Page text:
Short essay on Diwali Festival - Important India

I remember when I was in class 1, I wrote an essay on Diwali. I scribbled ‘Diwali is a festival of lights; people decorate their homes and exchange greetings……’ Well, Is it actually bringing light and happiness around? is it actually sending positive vibes and blessings for happy and long life for the people around us?? If we are honest the answer is ‘No’. For most of us Diwali is just a synonym to a night full of crackers, noise and smoke. All this is an amalgamation of gloom, darkness, despair, health problems, environment degradation and murk. We scare the birds to death, shorten the lives of children who are engaged in cracker factories, trouble the heart and hospitalized patients, burn thousand of rupees to ashes in the name of ceremonies. Do we have to pay such a heavy cost to buy a smile for ourselves? It is nothing but a sadistic pleasure to have moments of joy in exchange of mass havoc. After all Goddess Lakshmi does not want us to dispel the darkness of amavasya in this way. Let us enjoy Diwali in its purest form by lighting lamps, offering prayers and by making this world a better place for you and for me and for the entire universe. Happy Diwali.

Diwali Essays, Essay On Diwali, Short Deepawali Essay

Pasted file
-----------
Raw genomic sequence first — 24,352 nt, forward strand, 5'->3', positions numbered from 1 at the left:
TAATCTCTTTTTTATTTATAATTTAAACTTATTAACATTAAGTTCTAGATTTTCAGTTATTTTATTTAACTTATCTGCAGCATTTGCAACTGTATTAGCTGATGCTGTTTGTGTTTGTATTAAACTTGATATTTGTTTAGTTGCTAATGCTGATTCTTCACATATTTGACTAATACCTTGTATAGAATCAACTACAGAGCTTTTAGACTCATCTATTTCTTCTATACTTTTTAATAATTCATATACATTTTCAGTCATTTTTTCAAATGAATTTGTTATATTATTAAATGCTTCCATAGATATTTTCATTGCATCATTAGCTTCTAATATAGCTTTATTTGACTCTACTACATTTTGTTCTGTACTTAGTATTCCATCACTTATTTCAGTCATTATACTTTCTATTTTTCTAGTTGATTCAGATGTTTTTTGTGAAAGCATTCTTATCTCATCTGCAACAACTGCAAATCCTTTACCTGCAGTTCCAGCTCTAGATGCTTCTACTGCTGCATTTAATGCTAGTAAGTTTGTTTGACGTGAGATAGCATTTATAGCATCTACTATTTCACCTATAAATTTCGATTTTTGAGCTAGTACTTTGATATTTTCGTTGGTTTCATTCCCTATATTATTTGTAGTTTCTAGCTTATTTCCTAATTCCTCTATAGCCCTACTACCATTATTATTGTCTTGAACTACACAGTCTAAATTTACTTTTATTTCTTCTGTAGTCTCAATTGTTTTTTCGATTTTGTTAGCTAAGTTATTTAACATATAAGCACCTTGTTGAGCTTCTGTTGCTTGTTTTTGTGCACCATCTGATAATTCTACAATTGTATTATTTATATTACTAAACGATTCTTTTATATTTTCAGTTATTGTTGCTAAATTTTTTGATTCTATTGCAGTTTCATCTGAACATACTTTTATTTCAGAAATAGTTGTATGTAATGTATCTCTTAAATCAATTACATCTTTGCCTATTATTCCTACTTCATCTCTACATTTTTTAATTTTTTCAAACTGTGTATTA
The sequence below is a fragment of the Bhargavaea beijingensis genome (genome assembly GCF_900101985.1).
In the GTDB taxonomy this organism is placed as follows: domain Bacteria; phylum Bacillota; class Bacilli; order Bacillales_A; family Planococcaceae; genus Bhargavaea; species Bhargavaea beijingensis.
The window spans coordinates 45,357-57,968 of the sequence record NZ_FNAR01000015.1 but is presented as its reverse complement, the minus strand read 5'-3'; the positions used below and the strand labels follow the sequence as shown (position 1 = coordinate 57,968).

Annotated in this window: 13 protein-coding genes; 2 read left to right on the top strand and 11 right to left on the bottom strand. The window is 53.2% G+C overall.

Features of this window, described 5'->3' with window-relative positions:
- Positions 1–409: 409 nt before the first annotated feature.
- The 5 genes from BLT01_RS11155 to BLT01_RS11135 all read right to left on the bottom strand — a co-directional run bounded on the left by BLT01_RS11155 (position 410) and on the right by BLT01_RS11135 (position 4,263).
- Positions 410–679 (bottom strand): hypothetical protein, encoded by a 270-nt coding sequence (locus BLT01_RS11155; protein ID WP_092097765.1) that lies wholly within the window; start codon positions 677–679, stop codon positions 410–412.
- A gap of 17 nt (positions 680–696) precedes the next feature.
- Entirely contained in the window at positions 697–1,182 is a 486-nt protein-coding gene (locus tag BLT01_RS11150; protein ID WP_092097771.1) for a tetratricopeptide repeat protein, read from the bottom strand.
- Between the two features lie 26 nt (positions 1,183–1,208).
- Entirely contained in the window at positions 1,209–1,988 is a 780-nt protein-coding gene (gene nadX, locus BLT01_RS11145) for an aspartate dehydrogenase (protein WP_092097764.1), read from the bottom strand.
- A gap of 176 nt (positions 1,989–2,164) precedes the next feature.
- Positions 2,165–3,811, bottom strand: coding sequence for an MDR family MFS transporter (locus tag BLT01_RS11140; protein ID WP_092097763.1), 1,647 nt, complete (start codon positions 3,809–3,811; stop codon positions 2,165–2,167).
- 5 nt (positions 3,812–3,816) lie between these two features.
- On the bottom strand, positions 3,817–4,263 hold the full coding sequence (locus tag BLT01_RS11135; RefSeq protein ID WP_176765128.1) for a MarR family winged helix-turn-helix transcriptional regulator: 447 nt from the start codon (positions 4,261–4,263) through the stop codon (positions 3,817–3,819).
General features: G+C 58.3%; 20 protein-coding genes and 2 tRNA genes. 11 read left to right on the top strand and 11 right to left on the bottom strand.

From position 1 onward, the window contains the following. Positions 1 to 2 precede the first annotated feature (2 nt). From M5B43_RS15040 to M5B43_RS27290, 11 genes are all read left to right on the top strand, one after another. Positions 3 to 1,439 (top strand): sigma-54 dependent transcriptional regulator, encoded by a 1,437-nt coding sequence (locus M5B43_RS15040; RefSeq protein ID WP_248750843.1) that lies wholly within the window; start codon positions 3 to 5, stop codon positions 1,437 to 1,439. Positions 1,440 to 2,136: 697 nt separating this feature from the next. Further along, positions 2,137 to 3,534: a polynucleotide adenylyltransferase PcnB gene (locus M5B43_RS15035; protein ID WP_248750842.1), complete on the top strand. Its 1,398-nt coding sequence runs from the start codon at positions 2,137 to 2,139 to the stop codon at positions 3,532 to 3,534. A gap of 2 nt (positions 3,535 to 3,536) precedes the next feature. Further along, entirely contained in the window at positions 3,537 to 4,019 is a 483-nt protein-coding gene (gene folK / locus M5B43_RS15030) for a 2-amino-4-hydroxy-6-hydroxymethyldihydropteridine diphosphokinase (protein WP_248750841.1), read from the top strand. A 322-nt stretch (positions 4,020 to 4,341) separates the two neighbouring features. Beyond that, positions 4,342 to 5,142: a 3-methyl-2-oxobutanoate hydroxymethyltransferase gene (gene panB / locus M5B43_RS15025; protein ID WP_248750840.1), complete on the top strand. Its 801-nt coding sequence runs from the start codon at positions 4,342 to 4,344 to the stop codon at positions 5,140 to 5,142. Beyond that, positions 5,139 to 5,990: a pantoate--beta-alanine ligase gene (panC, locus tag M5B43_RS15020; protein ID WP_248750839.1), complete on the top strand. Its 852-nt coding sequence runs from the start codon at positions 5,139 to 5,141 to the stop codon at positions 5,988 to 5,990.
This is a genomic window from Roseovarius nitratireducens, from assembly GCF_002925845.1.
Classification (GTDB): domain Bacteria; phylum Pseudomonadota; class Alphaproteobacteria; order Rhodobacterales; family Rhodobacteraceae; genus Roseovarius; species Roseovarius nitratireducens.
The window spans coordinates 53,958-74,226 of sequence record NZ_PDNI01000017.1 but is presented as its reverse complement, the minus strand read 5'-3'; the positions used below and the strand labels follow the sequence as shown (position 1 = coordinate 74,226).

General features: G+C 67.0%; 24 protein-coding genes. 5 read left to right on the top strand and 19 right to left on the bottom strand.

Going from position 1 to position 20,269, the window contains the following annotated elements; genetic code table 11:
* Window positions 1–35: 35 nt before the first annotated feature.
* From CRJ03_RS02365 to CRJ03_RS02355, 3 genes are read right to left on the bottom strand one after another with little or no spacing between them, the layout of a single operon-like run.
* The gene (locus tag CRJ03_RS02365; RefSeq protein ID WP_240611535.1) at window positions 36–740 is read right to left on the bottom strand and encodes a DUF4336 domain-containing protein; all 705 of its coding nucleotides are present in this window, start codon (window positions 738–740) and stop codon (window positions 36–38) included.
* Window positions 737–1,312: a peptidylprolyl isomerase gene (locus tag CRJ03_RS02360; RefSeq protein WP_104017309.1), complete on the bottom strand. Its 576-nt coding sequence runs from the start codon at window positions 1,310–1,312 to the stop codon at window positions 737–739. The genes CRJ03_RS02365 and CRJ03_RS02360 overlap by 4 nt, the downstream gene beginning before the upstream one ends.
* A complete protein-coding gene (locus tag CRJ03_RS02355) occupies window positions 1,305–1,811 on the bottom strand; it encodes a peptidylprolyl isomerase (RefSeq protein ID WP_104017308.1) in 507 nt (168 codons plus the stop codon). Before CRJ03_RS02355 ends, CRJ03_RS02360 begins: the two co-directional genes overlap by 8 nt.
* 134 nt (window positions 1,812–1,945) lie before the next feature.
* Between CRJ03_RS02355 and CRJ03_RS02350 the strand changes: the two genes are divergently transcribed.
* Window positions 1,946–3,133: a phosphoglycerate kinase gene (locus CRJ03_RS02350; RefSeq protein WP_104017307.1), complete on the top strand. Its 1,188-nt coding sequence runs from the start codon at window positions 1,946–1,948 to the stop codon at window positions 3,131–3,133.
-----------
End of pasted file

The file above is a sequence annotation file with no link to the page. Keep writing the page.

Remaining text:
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An essay on Diwali is a very popular festival in India. Commonly known as Deepavali, translated as “row of lights,” Diwali is celebrated with great fanfare throughout India. This is the most celebrated festival among Hindus. It symbolizes Lord Rama’s victory over evil when he killed Ravana, a demon king that ruled over Lanka (now known as Sri Lanka). The basis of the Hindu religion is the Ramayana, which is the complete story of Lord Rama. Diwali allows people to understand their true inner self. It is the spirit that awakens those who celebrate it and brings peace and prosperity to homes and surroundings. People all across India light up “diyas” or small clay lamps around their homes inviting inner joy and peace.On the fourth day, “Padwa” or “Govardhan Puja” as it is called in North India is celebrated. An essay on Diwali should record this interesting story. In ancient India, people used to worship Lord Indra for adequate rainfall. Lord Krishna asks them to pray to Mount Govardhan for rainfall instead. On learning that the people had stopped worshiping him, Lord Indra sends forth heavy rains. Lord Krishna protects the people by lifting Mount Govardhan on his finger to form an umbrella. From that day forth, people build small hillocks made of cow dung and worship Lord Govardhan. In the villages, great importance is given to the harvest festival, celebrated on the second day of Diwali. The above story is significant, because farmers in India depend entirely on the monsoons in most parts of India.